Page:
Are you concerned about your children’s posture?
Heavy backpacks and increasing use of technology is causing a marked increase in the prevalence of back and neck pain in younger people.
Over the years I have seen a gradual increase in the number of school children presenting with back and neck pain – a recent study cites that 40% of 11-16 year olds in the study reported back or neck pain. In the past I thought it was excessive ‘gaming’ or ‘playing’ on computers and laptops but as my children get older I see that it is also the large reliance of technology for their schoolwork and homework. As a family we have always tried to limit ‘screen-time’, however, I also recognise that this is their future. Children need to understand the technology and utilise it as it has become the norm in our society.
No longer is it sufficient to limit their time, we now need to look for other avenues to minimise the risks that the technology poses. Like preparation for a sport, I believe, we need to strengthen the body to deal better with the new postural strains that it is exposed to – as well as being mindful of the amount of time spent with digital activities.
Young bodies are highly versatile and supple, adapting to new environments. However, they are also developing and growing and structural stresses at this stage can cause long term damaging effects. Often the aberrant patterns are setting in from the ages of 7 or 8 but the bodies versatility accommodates the change. As the body becomes more defined in it’s structure the altered patterns lead to altered muscle and joint function and this ultimately leads to pain and dysfunction. Back pain and neck pain are most common from around 12 years of age in school children. This may also correlate with an increase in the weight of their schoolbags and an alteration in their levels of physical activity as they enter high school.
I’m always amazed at how, despite the technology available, schoolchildren still carry excessively heavy backpacks plus the extra bags of sports uniform, musical instruments, etc. Guidelines indicate that backpacks should be no more than 10% of a child’s body weight, however, this is not enforced and, in my opinion, rarely adhered to.
It is equally important to pack the backpack correctly to ensure that the weight travels evenly down the spine with strong support from the hip bones. Children should be offered training on how best to pack the back pack and how to fit and wear it correctly.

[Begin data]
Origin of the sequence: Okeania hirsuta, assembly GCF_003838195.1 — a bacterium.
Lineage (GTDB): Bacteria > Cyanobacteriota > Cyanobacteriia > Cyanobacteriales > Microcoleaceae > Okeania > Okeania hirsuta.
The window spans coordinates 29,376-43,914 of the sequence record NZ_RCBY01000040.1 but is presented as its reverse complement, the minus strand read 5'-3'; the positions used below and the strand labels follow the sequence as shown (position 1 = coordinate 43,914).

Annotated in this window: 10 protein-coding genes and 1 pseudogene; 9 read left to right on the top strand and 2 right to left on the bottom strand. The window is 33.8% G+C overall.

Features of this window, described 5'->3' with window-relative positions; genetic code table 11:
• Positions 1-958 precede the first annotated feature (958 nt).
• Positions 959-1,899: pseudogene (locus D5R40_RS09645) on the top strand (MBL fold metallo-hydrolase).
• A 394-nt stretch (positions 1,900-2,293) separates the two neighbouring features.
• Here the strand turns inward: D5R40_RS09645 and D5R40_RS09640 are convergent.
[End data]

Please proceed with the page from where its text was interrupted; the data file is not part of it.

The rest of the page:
Our children are the society of tomorrow and we are arming them poorly to cope well with their health. I do not believe in giving children the best of education and opportunities for the future at the expense of their physical wellbeing.
Tips to help improve your child’s posture.
- Ensure when using technology that your child sits upright with both feet flat on the floor.
- Use a desktop computer where possible instead of laptops or tablet. If using a laptop – place it on a table.
- Set aside a separate area to study with a good ergonomic set up.
- Placing a cushion on their lap will support their arms and raise the device to reduce forward arching of their necks – if they have to use a laptop or tablet on their laps.
- Take regular breaks – no more than 30 minutes in one session.
- Regular and varied physical exercise will assist muscle growth and development – reducing the adverse impact of hunched postures. The Government advises a minimum of 60 minutes physical activity every day.
- Reduce the weight of the backpack to below 10% of child’s bodyweight.
- Ensure back pack is well fitted.
- Teach your child to pack their backpack effectively.
- Never let your child carry the backpack on one shoulder.
It is imperative that we address the challenges of the digital age by educating our children on :
- How to reduce the adverse impacts of technology
- How to strengthen their bodies to deal with the altered positioning.
- How to pack and wear a backpack properly
- How to set up their workstation to optimise their wellbeing.
Over the coming weeks we will be releasing articles to help with each of these areas. In the meantime, if you would like personalised guidance and support to help you children to be fitter, healthier and stronger please don’t hesitate to call the practice on: 9413 4674.
During these Easter holidays Melissa Jhey is offering a comprehensive “No Gap” Osteopathic assessment and treatment to all school children. This session will include a full structural examination to identify their areas of weakness, personalised exercise program to address the weaknesses, guidance on ergonomics and advice on fitting and packing of backpacks. This session is available on a “No Gap” basis – so will be at no cost to you. If you do not have a health fund then a reduced fee of $50 is charged.
Take this opportunity to give your kids a better chance – they deserve it!
Melissa is available in Chatswood Tues – Fri 8am – 6pm & Sat. 8am -12pm